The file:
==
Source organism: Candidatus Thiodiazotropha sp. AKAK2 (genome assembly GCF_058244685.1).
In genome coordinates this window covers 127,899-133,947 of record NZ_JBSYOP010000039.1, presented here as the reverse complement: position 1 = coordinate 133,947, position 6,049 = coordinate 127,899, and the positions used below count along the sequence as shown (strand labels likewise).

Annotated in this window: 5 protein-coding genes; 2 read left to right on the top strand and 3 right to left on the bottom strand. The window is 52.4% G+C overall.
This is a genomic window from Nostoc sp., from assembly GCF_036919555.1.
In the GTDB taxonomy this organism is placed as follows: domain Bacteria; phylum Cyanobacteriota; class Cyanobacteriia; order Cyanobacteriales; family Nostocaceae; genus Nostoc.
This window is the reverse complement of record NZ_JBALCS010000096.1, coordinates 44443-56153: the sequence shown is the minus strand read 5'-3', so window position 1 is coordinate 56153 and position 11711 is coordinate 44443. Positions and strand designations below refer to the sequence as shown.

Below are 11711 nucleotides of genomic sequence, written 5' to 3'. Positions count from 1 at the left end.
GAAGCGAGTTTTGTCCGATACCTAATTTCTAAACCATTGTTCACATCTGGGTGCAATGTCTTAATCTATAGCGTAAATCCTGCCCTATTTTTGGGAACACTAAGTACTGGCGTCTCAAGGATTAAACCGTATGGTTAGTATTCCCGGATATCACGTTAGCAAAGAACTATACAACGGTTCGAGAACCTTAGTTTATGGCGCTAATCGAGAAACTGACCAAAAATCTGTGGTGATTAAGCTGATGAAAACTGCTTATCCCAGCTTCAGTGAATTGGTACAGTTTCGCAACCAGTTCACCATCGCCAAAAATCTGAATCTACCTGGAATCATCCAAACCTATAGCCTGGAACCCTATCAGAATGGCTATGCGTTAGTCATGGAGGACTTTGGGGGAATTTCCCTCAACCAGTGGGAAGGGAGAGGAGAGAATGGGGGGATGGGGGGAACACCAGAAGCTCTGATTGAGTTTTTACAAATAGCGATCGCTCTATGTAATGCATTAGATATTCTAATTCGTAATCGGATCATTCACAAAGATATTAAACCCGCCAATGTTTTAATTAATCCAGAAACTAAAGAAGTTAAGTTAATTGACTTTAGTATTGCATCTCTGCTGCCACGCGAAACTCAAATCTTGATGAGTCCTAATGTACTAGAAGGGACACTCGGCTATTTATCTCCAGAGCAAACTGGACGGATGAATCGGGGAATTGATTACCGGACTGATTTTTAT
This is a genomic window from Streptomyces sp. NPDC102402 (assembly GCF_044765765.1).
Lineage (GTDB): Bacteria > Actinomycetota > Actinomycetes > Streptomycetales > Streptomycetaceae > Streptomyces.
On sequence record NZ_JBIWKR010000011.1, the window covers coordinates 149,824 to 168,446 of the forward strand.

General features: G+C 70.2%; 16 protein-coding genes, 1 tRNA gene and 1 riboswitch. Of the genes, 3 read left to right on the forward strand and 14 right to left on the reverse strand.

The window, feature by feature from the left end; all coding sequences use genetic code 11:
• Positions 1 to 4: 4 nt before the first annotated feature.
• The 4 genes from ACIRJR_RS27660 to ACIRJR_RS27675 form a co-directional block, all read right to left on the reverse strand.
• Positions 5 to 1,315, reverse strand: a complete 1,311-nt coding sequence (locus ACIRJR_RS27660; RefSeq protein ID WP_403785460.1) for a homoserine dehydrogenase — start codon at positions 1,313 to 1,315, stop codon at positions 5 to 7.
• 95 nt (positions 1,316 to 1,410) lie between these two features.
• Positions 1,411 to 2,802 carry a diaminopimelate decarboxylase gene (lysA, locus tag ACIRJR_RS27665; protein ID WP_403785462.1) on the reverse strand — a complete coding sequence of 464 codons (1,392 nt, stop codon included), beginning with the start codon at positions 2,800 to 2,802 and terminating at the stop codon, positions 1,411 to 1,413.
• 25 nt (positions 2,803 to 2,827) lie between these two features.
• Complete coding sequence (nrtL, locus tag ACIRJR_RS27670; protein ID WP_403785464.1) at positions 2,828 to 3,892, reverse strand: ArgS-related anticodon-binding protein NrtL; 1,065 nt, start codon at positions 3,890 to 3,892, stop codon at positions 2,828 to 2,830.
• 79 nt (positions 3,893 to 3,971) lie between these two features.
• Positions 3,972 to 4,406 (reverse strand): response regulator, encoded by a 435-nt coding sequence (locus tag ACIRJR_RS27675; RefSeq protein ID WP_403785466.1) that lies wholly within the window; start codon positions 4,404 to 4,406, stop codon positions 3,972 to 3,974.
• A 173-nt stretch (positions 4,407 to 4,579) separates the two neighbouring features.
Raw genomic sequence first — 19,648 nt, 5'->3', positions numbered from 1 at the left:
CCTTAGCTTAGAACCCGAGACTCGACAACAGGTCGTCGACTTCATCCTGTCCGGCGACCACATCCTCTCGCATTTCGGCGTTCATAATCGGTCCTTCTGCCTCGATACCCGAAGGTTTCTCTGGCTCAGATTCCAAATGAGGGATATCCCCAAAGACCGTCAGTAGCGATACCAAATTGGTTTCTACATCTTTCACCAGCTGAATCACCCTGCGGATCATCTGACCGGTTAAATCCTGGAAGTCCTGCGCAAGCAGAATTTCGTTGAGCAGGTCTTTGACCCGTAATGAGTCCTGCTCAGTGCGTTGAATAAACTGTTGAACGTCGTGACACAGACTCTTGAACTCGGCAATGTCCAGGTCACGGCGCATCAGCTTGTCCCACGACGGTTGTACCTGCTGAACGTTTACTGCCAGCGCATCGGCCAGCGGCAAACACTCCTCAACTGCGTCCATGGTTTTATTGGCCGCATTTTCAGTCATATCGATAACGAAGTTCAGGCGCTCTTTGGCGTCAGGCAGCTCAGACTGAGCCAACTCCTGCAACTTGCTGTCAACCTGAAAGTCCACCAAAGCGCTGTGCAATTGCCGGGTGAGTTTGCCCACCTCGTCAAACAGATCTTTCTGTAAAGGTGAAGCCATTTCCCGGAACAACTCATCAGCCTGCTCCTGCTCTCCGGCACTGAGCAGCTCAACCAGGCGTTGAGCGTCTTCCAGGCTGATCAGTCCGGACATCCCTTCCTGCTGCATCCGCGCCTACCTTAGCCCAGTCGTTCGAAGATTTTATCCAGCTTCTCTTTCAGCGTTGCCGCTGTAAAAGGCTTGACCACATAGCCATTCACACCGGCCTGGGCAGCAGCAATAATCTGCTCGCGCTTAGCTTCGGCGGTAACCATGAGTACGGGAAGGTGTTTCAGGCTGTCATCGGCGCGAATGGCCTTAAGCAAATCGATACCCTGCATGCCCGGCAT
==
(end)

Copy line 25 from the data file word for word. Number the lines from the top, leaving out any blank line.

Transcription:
CCTTAGCTTAGAACCCGAGACTCGACAACAGGTCGTCGACTTCATCCTGTCCGGCGACCACATCCTCTCGCATTTCGGCGTTCATAATCGGTCCTTCTGCCTCGATACCCGAAGGTTTCTCTGGCTCAGATTCCAAATGAGGGATATCCCCAAAGACCGTCAGTAGCGATACCAAATTGGTTTCTACATCTTTCACCAGCTGAATCACCCTGCGGATCATCTGACCGGTTAAATCCTGGAAGTCCTGCGCAAGCAGAATTTCGTTGAGCAGGTCTTTGACCCGTAATGAGTCCTGCTCAGTGCGTTGAATAAACTGTTGAACGTCGTGACACAGACTCTTGAACTCGGCAATGTCCAGGTCACGGCGCATCAGCTTGTCCCACGACGGTTGTACCTGCTGAACGTTTACTGCCAGCGCATCGGCCAGCGGCAAACACTCCTCAACTGCGTCCATGGTTTTATTGGCCGCATTTTCAGTCATATCGATAACGAAGTTCAGGCGCTCTTTGGCGTCAGGCAGCTCAGACTGAGCCAACTCCTGCAACTTGCTGTCAACCTGAAAGTCCACCAAAGCGCTGTGCAATTGCCGGGTGAGTTTGCCCACCTCGTCAAACAGATCTTTCTGTAAAGGTGAAGCCATTTCCCGGAACAACTCATCAGCCTGCTCCTGCTCTCCGGCACTGAGCAGCTCAACCAGGCGTTGAGCGTCTTCCAGGCTGATCAGTCCGGACATCCCTTCCTGCTGCATCCGCGCCTACCTTAGCCCAGTCGTTCGAAGATTTTATCCAGCTTCTCTTTCAGCGTTGCCGCTGTAAAAGGCTTGACCACATAGCCATTCACACCGGCCTGGGCAGCAGCAATAATCTGCTCGCGCTTAGCTTCGGCGGTAACCATGAGTACGGGAAGGTGTTTCAGGCTGTCATCGGCGCGAATGGCCTTAAGCAAATCGATACCCTGCATGCCCGGCAT